In checking Haskell's email, McGee runs across references to buying a custom wrist watch for his wife, point out that it must be some sort of code. Gibbs asks how he knows, and McGee goes on to explain that Haskell had met the week before with Dieter Johanson. Ziva identifies Johanson as a former South African chef who is identified by Homeland Security wanted list as someone who makes specialized explosives and sells them on the black market. According to Haskell's calendar, he and Johanson are to meet that afternoon, and Ziva theorizes that Johanson and MAH are going to buy a bomb. Gibbs decides that they will meet with Johanson instead of Haskell. McGee protests that they only have two hours, which is not enough time for a full-cover alias, but Gibbs says that's ok – they won't need one.

At the meeting spot, Haskell is there, but Johanson is not. Gibbs is watching through binoculars with Ziva in the front seat watching out for Dieter's arrival. McGee is in the backseat, frantically typing on his laptop, erasing Ziva's vital stats for the last five years. Johanson arrives, and Gibbs tells Tony to "go." Tony intercepts Johanson, who starts to brush him off, only to turn and find Gibbs pointing a gun at his head. Tony does a quick chemical check for explosive residue on Johanson's clothing, which comes up positive. He is handcuffed and taken away.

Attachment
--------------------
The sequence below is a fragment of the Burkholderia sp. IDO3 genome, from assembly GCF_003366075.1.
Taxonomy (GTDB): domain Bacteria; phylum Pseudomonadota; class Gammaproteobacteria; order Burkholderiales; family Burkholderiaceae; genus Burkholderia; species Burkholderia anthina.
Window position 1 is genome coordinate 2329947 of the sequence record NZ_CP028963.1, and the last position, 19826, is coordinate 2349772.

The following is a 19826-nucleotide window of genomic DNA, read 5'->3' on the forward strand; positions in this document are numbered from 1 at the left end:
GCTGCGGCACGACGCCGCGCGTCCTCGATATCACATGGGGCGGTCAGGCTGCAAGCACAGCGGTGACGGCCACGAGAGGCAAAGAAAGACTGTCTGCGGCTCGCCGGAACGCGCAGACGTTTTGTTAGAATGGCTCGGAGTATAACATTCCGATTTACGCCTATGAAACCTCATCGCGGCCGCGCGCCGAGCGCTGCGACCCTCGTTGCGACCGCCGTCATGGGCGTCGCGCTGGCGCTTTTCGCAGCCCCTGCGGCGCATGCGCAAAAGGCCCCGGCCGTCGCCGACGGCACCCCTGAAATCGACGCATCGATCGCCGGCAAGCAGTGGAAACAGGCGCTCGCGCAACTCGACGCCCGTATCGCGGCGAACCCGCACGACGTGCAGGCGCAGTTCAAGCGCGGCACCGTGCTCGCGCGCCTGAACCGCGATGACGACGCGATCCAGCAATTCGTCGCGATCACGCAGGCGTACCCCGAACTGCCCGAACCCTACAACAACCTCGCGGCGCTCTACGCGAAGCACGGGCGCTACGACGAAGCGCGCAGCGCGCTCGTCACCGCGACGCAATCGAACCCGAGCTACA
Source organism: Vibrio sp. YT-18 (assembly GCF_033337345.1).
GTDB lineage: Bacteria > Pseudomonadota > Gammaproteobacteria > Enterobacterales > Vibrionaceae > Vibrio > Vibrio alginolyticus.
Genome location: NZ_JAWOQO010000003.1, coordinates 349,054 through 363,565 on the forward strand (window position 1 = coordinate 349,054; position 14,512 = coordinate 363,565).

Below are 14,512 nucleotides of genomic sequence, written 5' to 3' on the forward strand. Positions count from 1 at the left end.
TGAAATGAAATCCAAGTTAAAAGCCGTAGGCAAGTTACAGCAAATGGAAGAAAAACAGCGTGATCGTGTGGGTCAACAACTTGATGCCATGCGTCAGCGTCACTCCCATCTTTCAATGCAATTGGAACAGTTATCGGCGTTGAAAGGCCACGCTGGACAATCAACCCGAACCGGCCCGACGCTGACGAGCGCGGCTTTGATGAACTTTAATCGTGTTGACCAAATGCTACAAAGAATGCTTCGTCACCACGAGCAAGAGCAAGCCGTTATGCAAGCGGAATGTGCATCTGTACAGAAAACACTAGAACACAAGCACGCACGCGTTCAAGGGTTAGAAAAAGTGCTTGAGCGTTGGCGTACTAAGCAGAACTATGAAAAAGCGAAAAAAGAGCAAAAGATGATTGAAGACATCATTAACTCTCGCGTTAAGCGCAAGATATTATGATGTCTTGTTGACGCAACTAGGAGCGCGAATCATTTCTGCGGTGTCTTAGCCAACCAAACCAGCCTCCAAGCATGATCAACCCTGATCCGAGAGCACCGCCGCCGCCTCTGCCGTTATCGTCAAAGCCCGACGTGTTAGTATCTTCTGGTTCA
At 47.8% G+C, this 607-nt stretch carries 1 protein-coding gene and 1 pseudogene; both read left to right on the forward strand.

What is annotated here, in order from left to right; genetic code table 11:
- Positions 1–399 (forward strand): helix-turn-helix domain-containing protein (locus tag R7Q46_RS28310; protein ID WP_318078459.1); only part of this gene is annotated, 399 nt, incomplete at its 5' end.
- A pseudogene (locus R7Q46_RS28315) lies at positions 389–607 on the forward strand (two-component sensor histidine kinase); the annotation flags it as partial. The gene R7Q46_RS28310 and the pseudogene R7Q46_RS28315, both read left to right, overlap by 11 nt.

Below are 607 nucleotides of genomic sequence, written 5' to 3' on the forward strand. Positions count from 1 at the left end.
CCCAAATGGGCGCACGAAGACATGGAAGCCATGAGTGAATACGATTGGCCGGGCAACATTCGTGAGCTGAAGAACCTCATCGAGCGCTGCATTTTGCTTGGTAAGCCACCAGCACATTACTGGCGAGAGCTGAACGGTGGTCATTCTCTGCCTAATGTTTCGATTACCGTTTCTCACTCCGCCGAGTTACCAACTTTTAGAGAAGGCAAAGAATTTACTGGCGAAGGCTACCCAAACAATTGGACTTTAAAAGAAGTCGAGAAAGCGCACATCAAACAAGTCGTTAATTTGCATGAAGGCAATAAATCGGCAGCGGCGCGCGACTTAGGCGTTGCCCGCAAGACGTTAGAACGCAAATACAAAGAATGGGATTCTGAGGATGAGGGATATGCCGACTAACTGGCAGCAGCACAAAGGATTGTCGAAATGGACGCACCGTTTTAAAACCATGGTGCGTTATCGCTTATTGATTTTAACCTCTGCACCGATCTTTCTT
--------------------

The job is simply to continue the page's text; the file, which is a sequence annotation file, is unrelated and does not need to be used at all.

Meanwhile, Haskell, sitting at a table at a sidewalk café, looks up from his paper and finds Ziva sitting across the table. Confused, he asks her if he can help her, and she says that she can help him and his group. Wary, he tells her that he is waiting for someone, and Ziva tells him that Dieter Johanson is out of business: "In his line of work, competition can be a killer." Haskell is very nervous. "Who are you?" he hisses, to which she responds calmly, "I'm Ziva David – the competition."

Tony rejoins McGee in the car, where McGee has Ziva and Haskell under surveillance. His cough is getting worse. He watches Ziva for a moment, and asks McGee who she is supposed to be. McGee tells him that she is playing herself, five years ago, and Tony rolls his eyes: "Assassin and rogue Mossad agent? Sometimes I miss that little minx." McGee assures him that it's only temporary until they find out what their suburban terrorist is doing. Tony, studying Ziva lounging at the table with Haskell, comments that "she's not very good at it – her body language is all wrong. The classic Ziva would have been more reckless – her hair would have been more wild . . . she was very sexual then . . ." he trails off, remembering. Incredulously, McGee asks Tony, "Do you think Ziva is LESS sexual, now?" "Compared to the Ziva I shared a bed with five years ago – yeah," agrees Tony. McGee dismissively reminds Tony that they were "undercover – you were putting on a show!" Tony doesn't answer, lost in memories. Alarmed, McGee says, "You were putting on a show – right?" Coming back to the present, Tony suddenly coughs, pretends to be unable to talk, and resumes surveillance.